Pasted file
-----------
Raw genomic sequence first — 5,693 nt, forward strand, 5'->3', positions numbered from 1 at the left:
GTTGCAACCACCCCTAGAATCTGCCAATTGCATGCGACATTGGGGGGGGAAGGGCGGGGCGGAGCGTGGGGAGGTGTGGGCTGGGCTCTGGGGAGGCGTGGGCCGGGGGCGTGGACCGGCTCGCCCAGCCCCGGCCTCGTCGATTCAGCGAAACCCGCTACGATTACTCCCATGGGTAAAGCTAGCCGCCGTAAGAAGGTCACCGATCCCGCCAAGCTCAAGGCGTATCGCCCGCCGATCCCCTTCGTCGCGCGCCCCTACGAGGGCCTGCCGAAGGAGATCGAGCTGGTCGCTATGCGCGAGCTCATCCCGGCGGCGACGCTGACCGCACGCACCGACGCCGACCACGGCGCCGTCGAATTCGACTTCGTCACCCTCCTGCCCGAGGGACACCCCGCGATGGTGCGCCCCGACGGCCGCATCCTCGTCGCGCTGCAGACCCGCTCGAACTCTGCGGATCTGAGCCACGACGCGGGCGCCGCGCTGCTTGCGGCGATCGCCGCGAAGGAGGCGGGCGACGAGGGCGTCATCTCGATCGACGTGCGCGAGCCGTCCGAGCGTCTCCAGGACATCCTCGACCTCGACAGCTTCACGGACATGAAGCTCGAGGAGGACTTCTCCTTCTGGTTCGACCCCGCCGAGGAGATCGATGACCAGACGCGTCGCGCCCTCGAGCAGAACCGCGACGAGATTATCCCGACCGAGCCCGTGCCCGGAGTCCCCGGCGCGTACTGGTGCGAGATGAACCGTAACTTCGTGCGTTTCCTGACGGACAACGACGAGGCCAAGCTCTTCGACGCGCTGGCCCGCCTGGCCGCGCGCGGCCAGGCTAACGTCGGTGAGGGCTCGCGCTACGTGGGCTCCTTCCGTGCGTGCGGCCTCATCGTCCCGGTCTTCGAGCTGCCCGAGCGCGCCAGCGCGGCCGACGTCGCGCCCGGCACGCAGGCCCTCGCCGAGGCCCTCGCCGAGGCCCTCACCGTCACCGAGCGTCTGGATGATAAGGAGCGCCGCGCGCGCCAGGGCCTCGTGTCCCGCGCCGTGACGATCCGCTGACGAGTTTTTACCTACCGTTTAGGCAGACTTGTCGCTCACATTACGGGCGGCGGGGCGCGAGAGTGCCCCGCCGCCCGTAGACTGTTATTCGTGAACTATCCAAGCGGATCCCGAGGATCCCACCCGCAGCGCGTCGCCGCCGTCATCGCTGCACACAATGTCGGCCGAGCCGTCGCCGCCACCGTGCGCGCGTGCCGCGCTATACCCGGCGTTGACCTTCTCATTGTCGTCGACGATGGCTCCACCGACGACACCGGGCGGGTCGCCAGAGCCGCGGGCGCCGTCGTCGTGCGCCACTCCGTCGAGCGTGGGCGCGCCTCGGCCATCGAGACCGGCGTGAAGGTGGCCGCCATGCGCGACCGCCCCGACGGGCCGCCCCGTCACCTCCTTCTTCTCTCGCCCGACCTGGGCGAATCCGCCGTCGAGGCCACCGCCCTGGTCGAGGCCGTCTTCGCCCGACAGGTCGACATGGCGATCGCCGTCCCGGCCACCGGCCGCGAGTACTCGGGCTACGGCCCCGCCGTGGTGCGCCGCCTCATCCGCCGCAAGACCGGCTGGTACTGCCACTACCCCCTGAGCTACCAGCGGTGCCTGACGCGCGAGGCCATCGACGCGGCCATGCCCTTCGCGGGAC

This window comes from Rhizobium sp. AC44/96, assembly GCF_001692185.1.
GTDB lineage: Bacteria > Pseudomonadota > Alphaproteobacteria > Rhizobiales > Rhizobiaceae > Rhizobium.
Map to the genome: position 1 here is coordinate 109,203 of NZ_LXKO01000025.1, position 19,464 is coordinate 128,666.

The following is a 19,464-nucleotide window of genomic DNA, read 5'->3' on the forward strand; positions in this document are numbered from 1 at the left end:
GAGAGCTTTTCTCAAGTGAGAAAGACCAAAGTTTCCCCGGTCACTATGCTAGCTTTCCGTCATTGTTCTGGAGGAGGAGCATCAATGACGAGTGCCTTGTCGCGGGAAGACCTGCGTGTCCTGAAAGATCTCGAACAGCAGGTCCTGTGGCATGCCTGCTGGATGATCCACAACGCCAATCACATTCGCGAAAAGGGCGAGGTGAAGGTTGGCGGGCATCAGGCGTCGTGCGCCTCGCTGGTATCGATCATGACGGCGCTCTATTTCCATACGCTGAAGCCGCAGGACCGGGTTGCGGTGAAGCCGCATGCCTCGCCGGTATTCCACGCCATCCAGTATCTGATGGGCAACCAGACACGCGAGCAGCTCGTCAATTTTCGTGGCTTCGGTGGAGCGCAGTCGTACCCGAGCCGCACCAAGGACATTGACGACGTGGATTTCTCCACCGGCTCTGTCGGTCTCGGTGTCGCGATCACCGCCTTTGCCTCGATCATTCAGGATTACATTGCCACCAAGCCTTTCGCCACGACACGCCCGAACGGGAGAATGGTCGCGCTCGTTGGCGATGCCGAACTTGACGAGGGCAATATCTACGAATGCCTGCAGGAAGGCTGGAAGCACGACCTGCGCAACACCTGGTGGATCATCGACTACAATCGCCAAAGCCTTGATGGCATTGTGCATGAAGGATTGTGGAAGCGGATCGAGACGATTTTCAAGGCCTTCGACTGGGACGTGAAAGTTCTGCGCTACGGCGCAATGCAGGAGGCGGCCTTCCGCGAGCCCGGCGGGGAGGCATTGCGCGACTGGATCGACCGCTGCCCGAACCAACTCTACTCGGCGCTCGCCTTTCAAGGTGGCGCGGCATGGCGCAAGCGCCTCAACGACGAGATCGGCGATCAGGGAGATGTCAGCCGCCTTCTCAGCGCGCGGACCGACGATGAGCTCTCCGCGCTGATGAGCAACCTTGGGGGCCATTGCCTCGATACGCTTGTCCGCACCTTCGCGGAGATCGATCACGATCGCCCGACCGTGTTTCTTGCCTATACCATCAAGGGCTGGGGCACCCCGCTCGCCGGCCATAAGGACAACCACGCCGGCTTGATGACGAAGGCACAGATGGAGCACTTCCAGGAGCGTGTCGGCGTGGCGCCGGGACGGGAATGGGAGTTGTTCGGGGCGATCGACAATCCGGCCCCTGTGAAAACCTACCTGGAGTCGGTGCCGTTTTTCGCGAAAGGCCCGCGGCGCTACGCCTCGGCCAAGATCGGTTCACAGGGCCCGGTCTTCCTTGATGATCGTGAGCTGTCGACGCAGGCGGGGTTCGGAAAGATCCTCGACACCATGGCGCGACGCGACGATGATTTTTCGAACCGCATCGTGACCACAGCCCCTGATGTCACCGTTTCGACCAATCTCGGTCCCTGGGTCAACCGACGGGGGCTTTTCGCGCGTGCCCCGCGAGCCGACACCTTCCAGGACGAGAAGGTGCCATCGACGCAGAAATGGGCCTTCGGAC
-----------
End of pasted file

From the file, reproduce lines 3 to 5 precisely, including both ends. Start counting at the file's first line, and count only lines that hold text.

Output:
This window comes from Rhizobium sp. AC44/96, assembly GCF_001692185.1.
GTDB lineage: Bacteria > Pseudomonadota > Alphaproteobacteria > Rhizobiales > Rhizobiaceae > Rhizobium.
Map to the genome: position 1 here is coordinate 109,203 of NZ_LXKO01000025.1, position 19,464 is coordinate 128,666.